jatinder marwaha
Gerald Cramer '52 flashes a particularly appropriate table card at the Maxwell School's 75th anniversary dinner. He made the No. 1 gift to the school that's No. 1 to him.

The Maxwell School of Citizenship and Public Affairs is benefiting from the third stage of the Gerry Cramer Theory of Capital Flow, which runs: "Make it, keep it, give it away."
      Cramer's $5 million commitment to Maxwell, announced at the school's 75th anniversary celebration in September, is the largest gift to Maxwell since its founding, and one of the largest gifts to the University during the Commitment to Learning campaign. "Gerry's support makes possible a broad range of activities in areas he and the school mutually identified," Maxwell Dean John L. Palmer says. "He worked with us to make sure our priorities and concerns are advanced in those areas that interest him. This also is a wonderful capstone for the Maxwell capital campaign. His gift puts us over the $50 million mark."
      Cramer is a 1952 graduate of SU's School of Management and serves on the School of Architecture Advisory Board. Three of his and wife Daphna's children attended Syracuse. This past spring, the New York Metropolitan Advisory Board honored Cramer with its Big Apple Orange Award, which recognizes an alumnus's service to Syracuse and the New York City community.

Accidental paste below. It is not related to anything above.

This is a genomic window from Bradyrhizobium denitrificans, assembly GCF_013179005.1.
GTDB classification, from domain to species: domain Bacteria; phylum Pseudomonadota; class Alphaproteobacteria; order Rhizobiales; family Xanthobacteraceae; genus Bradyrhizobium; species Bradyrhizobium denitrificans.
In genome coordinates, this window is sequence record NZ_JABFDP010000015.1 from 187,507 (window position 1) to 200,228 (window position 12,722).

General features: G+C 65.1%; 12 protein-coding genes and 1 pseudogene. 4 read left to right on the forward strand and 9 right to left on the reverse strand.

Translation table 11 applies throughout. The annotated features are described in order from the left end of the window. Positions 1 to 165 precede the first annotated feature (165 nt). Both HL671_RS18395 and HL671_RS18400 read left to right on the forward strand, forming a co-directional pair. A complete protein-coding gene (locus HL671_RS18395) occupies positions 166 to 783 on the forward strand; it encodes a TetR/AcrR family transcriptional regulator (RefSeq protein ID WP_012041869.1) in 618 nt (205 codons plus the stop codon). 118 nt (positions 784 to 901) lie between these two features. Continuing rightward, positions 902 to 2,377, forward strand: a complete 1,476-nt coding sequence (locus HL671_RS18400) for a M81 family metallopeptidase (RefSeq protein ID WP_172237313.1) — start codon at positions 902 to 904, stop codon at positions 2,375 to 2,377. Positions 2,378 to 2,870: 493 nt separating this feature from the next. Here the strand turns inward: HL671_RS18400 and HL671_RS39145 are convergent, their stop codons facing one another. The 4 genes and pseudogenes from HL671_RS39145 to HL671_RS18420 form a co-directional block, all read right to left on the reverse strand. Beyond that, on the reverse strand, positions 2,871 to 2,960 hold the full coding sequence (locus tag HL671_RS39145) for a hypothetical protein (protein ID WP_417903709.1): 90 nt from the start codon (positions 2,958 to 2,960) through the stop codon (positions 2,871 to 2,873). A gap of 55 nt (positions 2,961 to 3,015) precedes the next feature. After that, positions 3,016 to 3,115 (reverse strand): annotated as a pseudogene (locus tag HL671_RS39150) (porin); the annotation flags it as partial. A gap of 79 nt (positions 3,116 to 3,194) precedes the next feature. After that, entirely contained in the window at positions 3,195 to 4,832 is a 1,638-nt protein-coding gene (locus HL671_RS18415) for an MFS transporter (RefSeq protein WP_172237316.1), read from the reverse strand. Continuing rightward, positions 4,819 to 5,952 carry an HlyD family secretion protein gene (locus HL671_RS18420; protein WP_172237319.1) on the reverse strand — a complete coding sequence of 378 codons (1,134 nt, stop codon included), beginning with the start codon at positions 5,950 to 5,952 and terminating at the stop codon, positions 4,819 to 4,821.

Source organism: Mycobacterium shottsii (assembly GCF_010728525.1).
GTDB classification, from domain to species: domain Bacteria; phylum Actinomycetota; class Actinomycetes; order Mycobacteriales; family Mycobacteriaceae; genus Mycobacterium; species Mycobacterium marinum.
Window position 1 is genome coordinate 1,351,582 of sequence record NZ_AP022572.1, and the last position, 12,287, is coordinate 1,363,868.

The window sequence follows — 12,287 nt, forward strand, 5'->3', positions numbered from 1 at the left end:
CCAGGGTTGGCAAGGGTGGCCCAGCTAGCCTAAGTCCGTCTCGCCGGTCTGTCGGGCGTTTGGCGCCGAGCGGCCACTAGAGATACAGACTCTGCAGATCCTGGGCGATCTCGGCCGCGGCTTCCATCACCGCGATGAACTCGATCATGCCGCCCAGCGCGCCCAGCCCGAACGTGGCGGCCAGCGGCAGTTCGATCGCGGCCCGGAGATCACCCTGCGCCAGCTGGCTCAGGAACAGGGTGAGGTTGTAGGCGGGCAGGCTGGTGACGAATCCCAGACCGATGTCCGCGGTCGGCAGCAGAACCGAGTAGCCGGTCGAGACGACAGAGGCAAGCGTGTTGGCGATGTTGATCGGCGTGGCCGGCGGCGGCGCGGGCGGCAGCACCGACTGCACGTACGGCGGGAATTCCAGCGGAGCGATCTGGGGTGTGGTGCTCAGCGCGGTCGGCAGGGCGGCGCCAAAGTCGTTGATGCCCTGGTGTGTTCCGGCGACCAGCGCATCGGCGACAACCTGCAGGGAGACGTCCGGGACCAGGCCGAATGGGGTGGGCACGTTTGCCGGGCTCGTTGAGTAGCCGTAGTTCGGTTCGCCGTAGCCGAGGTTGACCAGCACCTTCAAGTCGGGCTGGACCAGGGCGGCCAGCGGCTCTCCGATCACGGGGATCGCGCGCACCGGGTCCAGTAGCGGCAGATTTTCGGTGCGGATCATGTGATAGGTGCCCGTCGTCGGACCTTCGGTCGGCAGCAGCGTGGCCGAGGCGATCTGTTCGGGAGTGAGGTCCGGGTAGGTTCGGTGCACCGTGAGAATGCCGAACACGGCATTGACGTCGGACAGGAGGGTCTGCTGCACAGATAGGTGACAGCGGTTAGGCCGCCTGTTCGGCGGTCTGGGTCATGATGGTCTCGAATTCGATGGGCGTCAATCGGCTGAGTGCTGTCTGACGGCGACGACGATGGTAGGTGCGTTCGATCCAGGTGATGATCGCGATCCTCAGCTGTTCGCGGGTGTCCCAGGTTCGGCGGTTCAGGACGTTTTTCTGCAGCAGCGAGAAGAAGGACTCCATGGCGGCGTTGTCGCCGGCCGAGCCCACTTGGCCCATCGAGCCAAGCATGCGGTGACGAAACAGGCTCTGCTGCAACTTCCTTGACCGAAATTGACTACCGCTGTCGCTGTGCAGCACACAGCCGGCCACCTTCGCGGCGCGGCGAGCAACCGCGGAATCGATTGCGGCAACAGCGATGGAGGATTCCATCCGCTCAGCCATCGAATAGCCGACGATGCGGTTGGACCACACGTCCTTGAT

Cramer's gift enables the expansion of Maxwell's international mission. The gift—to be fully realized over several years—immediately supports two professorships in global affairs and allows the school to expand its programs and activities around the world, including development of a collaboration in Israel with the Interdisciplinary Center Herzliya, an institution of higher education. Margaret Hermann, professor of political science, and David Richardson, professor of economics and international relations, were named the first Gerald and Daphna Cramer Professors of Global Affairs.
      Having an Israeli wife and wanting to "start something cutting edge" at Maxwell led to Cramer's investment in Maxwell's international presence. "The school in Herzliya has forged relationships with other U.S. universities, for instance the Wharton School at the University of Pennsylvania," Cramer says. "It was looking to pair with someone to develop its program in government and diplomacy."
      For many years, Cramer also has supported Maxwell's gerontology program, and gave it another boost at the anniversary dinner. Douglas Wolf, professor of public administration, was named the first Gerald B. Cramer Professor of Aging Studies.
      "Maxwell is a unique school," Cramer says. "It has a world-class reputation, but not enough money. When you have something good, you should give it some juice and make it better."
      Says Palmer: "Gerry's gift is a tremendous catalyst."

To receive a free copy of Commitments, Syracuse University's newsletter about the Commitment to Learning campaign, please write or call Robby Jones at 820 Comstock Avenue, Room 100, Syracuse, NY 13244-5040. Telephone: 315-443-2865. Those interested in making a gift should contact Sid Micek, vice president for development and director of the campaign, at the same address and phone number.

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